A key aspect of metacognition is the ability to monitor performance. A recent line of work has shown that error-monitoring ability captures both the magnitude and direction of timing errors, thereby pointing at the metric composition of error monitoring [e.g., Akdoğan and Balcı (J Exp Psychol https://dx.doi.org/10.1037/xge0000265, 2017)]. These studies, however, primarily used a composite variable that combined isolated measures of ordinal confidence ratings (as a proxy for error magnitude judgement) and “shorter/longer than the target” judgements. In two experiments we tested temporal error monitoring (TEM) performance with a more direct measure of directional error magnitude rating on a continuum. The second aim of this study is to test if TEM performance is modulated by the feeling of being watched that was previously shown to influence metacognitive-like monitoring processes. We predicted that being watched would improve TEM performance, particularly in participants with high timing precision (a proxy for high task mastery), and disrupt TEM performance in participants with low timing precision (a proxy for low task mastery). In both experiments, we found strong evidence for TEM ability. However, we did not find any reliable effect of the social stimulus on TEM performance. In short, our results demonstrate that metric error monitoring is a robust metacognitive phenomenon, which is not sensitive to social influence.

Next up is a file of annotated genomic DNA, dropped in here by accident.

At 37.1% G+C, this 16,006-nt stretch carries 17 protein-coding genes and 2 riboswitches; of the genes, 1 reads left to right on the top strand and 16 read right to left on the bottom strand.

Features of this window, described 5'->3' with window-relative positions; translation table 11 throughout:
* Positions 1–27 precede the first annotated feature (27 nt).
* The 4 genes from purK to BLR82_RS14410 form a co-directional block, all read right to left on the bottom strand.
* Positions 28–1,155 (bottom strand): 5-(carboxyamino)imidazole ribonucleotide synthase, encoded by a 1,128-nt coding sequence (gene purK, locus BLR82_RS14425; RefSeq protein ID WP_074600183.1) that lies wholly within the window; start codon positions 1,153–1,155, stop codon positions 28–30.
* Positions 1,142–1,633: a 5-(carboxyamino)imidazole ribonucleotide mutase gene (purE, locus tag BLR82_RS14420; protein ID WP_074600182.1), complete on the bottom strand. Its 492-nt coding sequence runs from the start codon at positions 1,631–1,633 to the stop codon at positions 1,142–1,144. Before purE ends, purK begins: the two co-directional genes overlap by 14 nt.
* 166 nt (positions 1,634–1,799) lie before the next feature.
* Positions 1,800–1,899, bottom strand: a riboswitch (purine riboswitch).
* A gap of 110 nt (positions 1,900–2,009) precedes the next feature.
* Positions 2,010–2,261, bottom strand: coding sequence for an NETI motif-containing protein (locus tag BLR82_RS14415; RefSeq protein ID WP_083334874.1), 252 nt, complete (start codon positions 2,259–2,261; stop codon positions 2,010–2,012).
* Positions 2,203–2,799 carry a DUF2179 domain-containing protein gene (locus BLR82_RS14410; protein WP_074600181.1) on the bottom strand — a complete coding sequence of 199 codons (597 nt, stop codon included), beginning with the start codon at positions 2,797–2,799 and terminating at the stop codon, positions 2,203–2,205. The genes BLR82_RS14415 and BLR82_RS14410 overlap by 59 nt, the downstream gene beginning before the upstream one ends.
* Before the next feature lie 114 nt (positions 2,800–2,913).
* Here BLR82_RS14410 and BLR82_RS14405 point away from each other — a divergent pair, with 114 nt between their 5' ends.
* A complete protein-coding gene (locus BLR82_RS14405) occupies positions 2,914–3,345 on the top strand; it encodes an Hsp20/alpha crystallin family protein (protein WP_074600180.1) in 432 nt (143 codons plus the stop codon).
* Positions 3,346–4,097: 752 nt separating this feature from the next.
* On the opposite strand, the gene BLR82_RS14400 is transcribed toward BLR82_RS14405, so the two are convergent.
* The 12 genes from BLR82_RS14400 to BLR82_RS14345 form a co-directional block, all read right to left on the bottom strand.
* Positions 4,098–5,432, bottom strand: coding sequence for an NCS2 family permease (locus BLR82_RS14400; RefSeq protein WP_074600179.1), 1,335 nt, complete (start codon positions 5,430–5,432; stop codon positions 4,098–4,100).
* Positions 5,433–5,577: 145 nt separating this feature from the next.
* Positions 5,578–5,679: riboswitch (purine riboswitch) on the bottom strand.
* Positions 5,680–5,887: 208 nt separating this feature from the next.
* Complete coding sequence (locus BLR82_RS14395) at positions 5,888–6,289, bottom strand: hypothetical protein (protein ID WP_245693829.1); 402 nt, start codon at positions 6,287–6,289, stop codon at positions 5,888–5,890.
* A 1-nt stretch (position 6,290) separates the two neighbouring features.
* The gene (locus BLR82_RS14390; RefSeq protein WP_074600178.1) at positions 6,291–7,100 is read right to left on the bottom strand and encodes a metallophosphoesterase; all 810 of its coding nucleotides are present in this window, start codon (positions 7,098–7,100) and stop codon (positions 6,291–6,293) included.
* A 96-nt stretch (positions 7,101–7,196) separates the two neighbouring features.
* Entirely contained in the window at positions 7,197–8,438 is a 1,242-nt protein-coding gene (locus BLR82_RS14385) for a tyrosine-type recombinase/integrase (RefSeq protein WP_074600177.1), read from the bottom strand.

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We thank Alper Mert (undergraduate research assistant at TMDM Lab) for his help with the data collection in Experiment 2.
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The authors declare no conflict of interest.
This study has no animal subjects performing any part of the experimental procedures. All procedures that were held in this study were in accordance with the ethical standards of the institutional and/or national research committee and with 1964 Helsinki Declaration. Informed consent form was obtained from all participants prior to the beginning of the experimental procedures.
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Öztel, T., Eskenazi, T. & Balcı, F. Temporal error monitoring with directional error magnitude judgements: a robust phenomenon with no effect of being watched. Psychological Research 85, 2069–2078 (2021). https://doi.org/10.1007/s00426-020-01379-0